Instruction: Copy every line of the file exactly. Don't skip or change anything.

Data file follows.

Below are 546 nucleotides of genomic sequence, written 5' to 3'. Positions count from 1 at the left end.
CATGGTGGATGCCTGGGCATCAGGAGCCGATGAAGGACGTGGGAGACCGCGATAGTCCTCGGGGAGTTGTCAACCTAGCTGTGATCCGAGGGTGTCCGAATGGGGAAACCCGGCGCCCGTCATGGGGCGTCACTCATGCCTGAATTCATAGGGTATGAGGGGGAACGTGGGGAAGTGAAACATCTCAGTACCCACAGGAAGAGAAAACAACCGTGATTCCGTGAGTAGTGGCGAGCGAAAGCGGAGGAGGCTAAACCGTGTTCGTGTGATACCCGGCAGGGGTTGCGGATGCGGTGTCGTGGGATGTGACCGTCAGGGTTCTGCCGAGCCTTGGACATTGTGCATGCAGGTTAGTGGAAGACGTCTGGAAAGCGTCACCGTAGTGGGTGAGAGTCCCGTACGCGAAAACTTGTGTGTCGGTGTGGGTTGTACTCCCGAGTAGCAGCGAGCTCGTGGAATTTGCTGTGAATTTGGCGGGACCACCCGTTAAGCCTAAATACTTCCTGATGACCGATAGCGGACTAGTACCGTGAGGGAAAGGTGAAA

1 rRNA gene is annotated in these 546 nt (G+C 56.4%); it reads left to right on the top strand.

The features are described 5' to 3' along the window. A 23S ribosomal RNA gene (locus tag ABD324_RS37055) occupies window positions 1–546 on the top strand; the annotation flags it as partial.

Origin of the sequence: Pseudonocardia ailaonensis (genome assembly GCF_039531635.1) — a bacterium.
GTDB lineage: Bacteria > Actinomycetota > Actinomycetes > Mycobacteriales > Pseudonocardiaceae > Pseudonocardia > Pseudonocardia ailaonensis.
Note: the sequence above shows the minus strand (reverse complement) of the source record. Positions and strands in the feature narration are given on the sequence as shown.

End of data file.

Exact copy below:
Below are 546 nucleotides of genomic sequence, written 5' to 3'. Positions count from 1 at the left end.
CATGGTGGATGCCTGGGCATCAGGAGCCGATGAAGGACGTGGGAGACCGCGATAGTCCTCGGGGAGTTGTCAACCTAGCTGTGATCCGAGGGTGTCCGAATGGGGAAACCCGGCGCCCGTCATGGGGCGTCACTCATGCCTGAATTCATAGGGTATGAGGGGGAACGTGGGGAAGTGAAACATCTCAGTACCCACAGGAAGAGAAAACAACCGTGATTCCGTGAGTAGTGGCGAGCGAAAGCGGAGGAGGCTAAACCGTGTTCGTGTGATACCCGGCAGGGGTTGCGGATGCGGTGTCGTGGGATGTGACCGTCAGGGTTCTGCCGAGCCTTGGACATTGTGCATGCAGGTTAGTGGAAGACGTCTGGAAAGCGTCACCGTAGTGGGTGAGAGTCCCGTACGCGAAAACTTGTGTGTCGGTGTGGGTTGTACTCCCGAGTAGCAGCGAGCTCGTGGAATTTGCTGTGAATTTGGCGGGACCACCCGTTAAGCCTAAATACTTCCTGATGACCGATAGCGGACTAGTACCGTGAGGGAAAGGTGAAA

1 rRNA gene is annotated in these 546 nt (G+C 56.4%); it reads left to right on the top strand.

The features are described 5' to 3' along the window. A 23S ribosomal RNA gene (locus tag ABD324_RS37055) occupies window positions 1–546 on the top strand; the annotation flags it as partial.

Origin of the sequence: Pseudonocardia ailaonensis (genome assembly GCF_039531635.1) — a bacterium.
GTDB lineage: Bacteria > Actinomycetota > Actinomycetes > Mycobacteriales > Pseudonocardiaceae > Pseudonocardia > Pseudonocardia ailaonensis.
Note: the sequence above shows the minus strand (reverse complement) of the source record. Positions and strands in the feature narration are given on the sequence as shown.